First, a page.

He resided for a long time in Slieve na Glaise in obscurity and totally
unknown to the Scotic warriors by means of whom only he could turn his
art to any account, as his own Dedanite tribe were conquered and compelled
to live in the shees as wizzards and witches, or in caves and fastnessess,
as robbers, tories and ex-artizans. At length he was determined to offer
his services to some Irish Lord of warlike fame, and hearing of the fame
of Fionn Mac Cumhail who was then stationed with his warriors at Binn
Edain Mic Ghannlaoigh, now called the Hill of Howth. He set out one fine
morning to confer with him. It did not take him long to perform the journey
for he bounded over every hill and sprang over every valley until he reached
the far-famed Promontory of Bin Hedar, and when he arrived in the presence
of the Fenian Chief, he was, as usual, interrogated as to his name, country,
profession and business on the occasion, to which interrogatories he thus
replied:- “I am Lon, the son of Leefha; I am acquainted with intricacies
of every art, but my particular art is that of a smith, in which capacity
I am at present in the service of the King of Lochlin.” “I
came to lay a gesa (i.e., an injunction which every warrior was bound
by the most solemn obligations of his order to perform) on you to overtake
me before I reach my forge.” He then took to his heel (agus do thug
sé cnoc do léim agus gleann do thuslóig) and passed
a hill in every bound and a valley in every spring and he delayed not
till he arrived at Slieve na Glaise, confident that none of the Fenians
would be able to pursue, but in this he was mistaken for he was pursued
by the swiftest of the Fenians, by name Caoilté of the slender
hard legs, who, coming up with the smith at Leaba na Glaise just as he
was on the point of entering his forge, struck him slightly with the palm
of his hand on the back of his head saying:- “Fóil a ghaba
na teirghe ‘sa pholl ad t-aénar. Avast Smith, do not go into
the cave alone.” “Success and welcome, O true soldier of the
illustrious Fionn” said Lon “for my visit to you was not for
the purpose of witchcraft or incantation, of which you are accustomed
to accuse my people, the Dedanites, but to induce you to come to my forge
that I might make for you swords of valour and edged weapons by which
you may the more easily destroy your enemies and extend your fame.”
Caoilte and the smith remained together working in the forge, and at the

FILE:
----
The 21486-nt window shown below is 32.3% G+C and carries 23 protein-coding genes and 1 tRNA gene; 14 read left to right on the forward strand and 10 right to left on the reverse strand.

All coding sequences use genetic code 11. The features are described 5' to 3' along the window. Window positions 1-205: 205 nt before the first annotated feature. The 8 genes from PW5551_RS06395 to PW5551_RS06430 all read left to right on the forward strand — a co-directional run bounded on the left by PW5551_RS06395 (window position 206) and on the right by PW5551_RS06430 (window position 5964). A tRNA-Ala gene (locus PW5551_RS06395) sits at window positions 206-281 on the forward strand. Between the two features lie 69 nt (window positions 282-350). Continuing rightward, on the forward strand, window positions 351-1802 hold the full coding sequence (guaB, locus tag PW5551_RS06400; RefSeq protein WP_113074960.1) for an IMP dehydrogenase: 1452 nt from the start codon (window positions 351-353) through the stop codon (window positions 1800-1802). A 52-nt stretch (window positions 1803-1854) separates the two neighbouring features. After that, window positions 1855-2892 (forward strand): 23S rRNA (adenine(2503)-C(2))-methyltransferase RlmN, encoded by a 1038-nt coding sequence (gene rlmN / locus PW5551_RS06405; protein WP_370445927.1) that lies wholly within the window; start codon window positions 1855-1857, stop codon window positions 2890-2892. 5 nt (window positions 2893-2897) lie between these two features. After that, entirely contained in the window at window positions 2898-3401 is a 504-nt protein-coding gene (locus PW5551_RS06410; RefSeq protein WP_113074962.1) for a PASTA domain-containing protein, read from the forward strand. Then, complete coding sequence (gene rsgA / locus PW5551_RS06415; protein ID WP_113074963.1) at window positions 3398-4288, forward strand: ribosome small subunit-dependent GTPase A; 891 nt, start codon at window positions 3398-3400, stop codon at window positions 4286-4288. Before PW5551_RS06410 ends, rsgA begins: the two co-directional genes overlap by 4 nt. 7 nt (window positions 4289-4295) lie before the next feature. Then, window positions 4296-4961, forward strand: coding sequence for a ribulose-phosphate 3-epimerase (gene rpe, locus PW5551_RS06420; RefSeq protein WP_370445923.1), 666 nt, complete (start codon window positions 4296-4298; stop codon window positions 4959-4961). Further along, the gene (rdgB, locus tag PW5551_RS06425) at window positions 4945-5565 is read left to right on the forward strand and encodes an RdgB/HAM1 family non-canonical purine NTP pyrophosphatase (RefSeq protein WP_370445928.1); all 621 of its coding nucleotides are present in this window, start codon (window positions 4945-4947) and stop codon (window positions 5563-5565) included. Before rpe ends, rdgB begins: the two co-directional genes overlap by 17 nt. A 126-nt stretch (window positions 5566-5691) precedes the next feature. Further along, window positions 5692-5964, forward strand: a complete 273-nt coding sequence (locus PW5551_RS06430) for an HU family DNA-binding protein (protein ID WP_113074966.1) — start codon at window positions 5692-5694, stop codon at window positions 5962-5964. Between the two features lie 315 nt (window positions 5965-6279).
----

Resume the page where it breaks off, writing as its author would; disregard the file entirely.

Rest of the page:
end of three days Fionn and seven others of his warriors joined them,
and the smith sold them eight iron swords, well tempered and steeled.
On this occasion, Goll and Conan, the sons of Moirné, broke the
smith’s anvil they were so powerful in striking with the sledge,
but not until they had several swords made for themselves.
It is not told what finally happened to Lon the smith and his cow, but it is believed that the cow was shortly afterwards stolen from him by a man from Ulster, and that he was obliged to depend on his trade only for support. See similar stories about this cow written by me at Ballynascreen in Derry, the cross roads opposite Tory island in Donegal and in Glengavlen in Cavan. This cow seems to be the cornucopia of Irish tradition, but it is strange that no written account of her has hitherto been found. A cow called Glas Teamhrach is referred to by the writers on the ancient topography of Tara, and it would appear that a mound was erected in honour of her on that hill, but no legend about her has descended to our times as far as I know.
Written at Corofin from the mouth of Shane Reagh O’Cahaun, the senior of the Thomond O’ Cahauns.
The above story has been very correctly taken down by Mr. O’Donovan from the lips of the most illustrious Seanchaidhe of the Kinel Owen now living, John Reagh O’Cahane, tailor, of Corofin.
I wrote from the County Kilkenny desiring that the copious extracts made for Clare from the Book of Leacan might be sent out here, and the other papers, but they have not yet arrived.
I remain, Sir,
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I want Maoilin Oge Mac Bruadin’s poem on the genealogy of Mac Gorman. It was sent before to the Queen’s County, where the Mac Gorman’s were originally located, but as their history is more immediately connected with this county, I wish the poem already mentioned to be taken from among the Queen’s County Extracts and sent us hither.
I do not hear a word about Mr. Wakeman; if he does not follow us soon he cannot possibly finish Clare this season.
Your obedient etc. servant,